Author Topic: The SDR32, a STM32 based software defined radio  (Read 11757 times)

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Offline danfo098

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The SDR32, a STM32 based software defined radio
« on: June 03, 2014, 05:44:12 pm »
So I started working on a STM32 based software defined radio and so far I've come up with a block diagram and some very rough calculations for the specifications. The idea is to make a fairly simple but still quite competent SDR for experimentation with various digital modulation techniques.

Some basic specs:
0.1 to 6 GHz transmit frequency range
1 to 600 kHz programmable Tx/Rx bandwidth (although the DAC will probably limit the max Tx BW somewhat)
0.1 to 4 GHz receive frequency range (couldn't find a 0.1 to 6 GHz IQ demod)
USB 2.0 interface to PC
More specs in the attached image.

Check out the block diagram. Questions, comments and suggestions are welcome  :)
 

Offline ve7xen

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Re: The SDR32, a STM32 based software defined radio
« Reply #1 on: June 03, 2014, 08:10:48 pm »
Nice looking design. Are you planning on implementing the baseband processing on the STM32 itself, or via the PC interface with typical SDR software? How is the real-life performance of the STM32 ADCs/DACs? There's certainly enough DSP power on the STM32 to make a fully self contained SDR at least for simple modes, which could make the basis for an interesting QRP rig.
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Offline danfo098

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Re: The SDR32, a STM32 based software defined radio
« Reply #2 on: June 03, 2014, 11:17:11 pm »
I'm mostly interested in and planning on doing all the processing on the STM32 but the USB2.0 chip is there for the possibility to connect it to GNU Radio.

The transmit will be fairly simple (for simple modulation types) just lookup tables in RAM with the waveforms and using the DMA controller to send them to the DAC, a minimum of CPU cycles will be needed for Tx. The limiting factor will be the DAC settling time for higher bitrates I think. Generating a full swing ~100 kHz signal with 180 degree phase shifts is probably the upper limit for the DAC which gives a maximum Tx bandwidth of 200 kHz.

The receive will be quite a bit more CPU-intensive. It will be interesting to see what performance (bitrate) is acheivable for various modulations (BPSK, QPSK, FSK etc) in realtime with the STM32, probably not very high... The SDRAM could be used for buffering bursts (8 seconds of sampling memory) and doing the processing in non realtime.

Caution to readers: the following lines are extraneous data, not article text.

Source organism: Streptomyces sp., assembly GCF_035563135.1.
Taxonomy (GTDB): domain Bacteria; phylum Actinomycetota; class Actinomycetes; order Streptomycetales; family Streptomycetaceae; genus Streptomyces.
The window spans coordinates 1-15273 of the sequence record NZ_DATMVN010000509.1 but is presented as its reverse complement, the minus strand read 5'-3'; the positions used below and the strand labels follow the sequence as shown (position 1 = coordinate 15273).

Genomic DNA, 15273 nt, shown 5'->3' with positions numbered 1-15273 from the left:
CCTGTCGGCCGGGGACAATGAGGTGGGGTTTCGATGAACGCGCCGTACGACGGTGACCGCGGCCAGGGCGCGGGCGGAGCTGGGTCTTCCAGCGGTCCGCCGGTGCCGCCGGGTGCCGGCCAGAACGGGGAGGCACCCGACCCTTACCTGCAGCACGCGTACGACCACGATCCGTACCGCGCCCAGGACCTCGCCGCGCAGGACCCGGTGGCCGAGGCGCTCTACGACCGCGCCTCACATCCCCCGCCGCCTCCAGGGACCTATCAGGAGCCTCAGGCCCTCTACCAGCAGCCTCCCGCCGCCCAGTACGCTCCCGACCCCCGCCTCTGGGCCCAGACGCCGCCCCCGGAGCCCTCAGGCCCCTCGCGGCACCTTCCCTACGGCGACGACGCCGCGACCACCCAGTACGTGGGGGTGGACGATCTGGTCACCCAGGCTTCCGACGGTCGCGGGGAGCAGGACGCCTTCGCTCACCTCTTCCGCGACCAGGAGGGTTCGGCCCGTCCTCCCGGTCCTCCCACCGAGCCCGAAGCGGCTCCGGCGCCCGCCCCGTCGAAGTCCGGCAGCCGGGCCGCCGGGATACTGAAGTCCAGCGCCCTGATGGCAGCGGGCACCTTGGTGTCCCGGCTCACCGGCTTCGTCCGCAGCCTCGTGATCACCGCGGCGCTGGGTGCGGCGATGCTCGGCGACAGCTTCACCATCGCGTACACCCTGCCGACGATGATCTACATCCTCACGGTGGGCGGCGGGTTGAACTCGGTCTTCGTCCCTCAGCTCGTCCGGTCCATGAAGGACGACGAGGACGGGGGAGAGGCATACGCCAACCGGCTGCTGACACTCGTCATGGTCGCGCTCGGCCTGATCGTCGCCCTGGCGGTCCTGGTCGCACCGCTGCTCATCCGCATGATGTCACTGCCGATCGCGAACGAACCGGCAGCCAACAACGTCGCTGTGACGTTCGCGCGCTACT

The ADC/DAC is probably not great performance wise for this application but I wanted to keep the component count to a minimum for a simpler design so that's why I didn't go for external DAC/ADC's. The ADC max sampling rate is 2 MSa/s and so decimation could be used to improve the ADC specs below.

ADC typical specs:
ENOB 10.8 bits
SINAD 67 dB
SNR 68 dB
THD -72 dB
 

Offline ve7xen

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Re: The SDR32, a STM32 based software defined radio
« Reply #3 on: June 03, 2014, 11:54:15 pm »
Came across this while poking around other microcontroller-based SDR designs, seems they have PSK31 working at least in a similar MCU: http://www.stm32-sdr.com/

Cortex-M4 at 100+ MHz should be plenty powerful enough to implement most modes I would think, especially if you make use of the DSP functions. I'm not a signal processing guy though so maybe it's harder than it looks. Codec2/FDMDV developer VK5DGR is also working on an STM32F4-based modem for that digital voice protocol, would be neat to see that directly integrated in an SDR.

Subscribed, this project is up my alley and I hope it goes well.
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Offline mathias

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Re: The SDR32, a STM32 based software defined radio
« Reply #4 on: June 04, 2014, 06:52:41 am »
Any particular reason why all of the RF components are from Hittite?
 

Offline danfo098

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Re: The SDR32, a STM32 based software defined radio
« Reply #5 on: June 04, 2014, 10:57:33 am »
I was not aware of PSK31 (I'm not a ham) but after checking the specification I think the STM32 could handle it easily as is already proved, however when the bitrate is 1000 times higher I think the STM32 will start sweating. The STM32-SDR seems interesting, might be able to borrow some code from that project. Codec2/FDMDV also seems interesting.

Regarding the Hittite components I've used them before and I like them and for this case they had a nice selection of wideband components that fitted this project. Suggestions for better components from other manufacturers are always welcome though.
 


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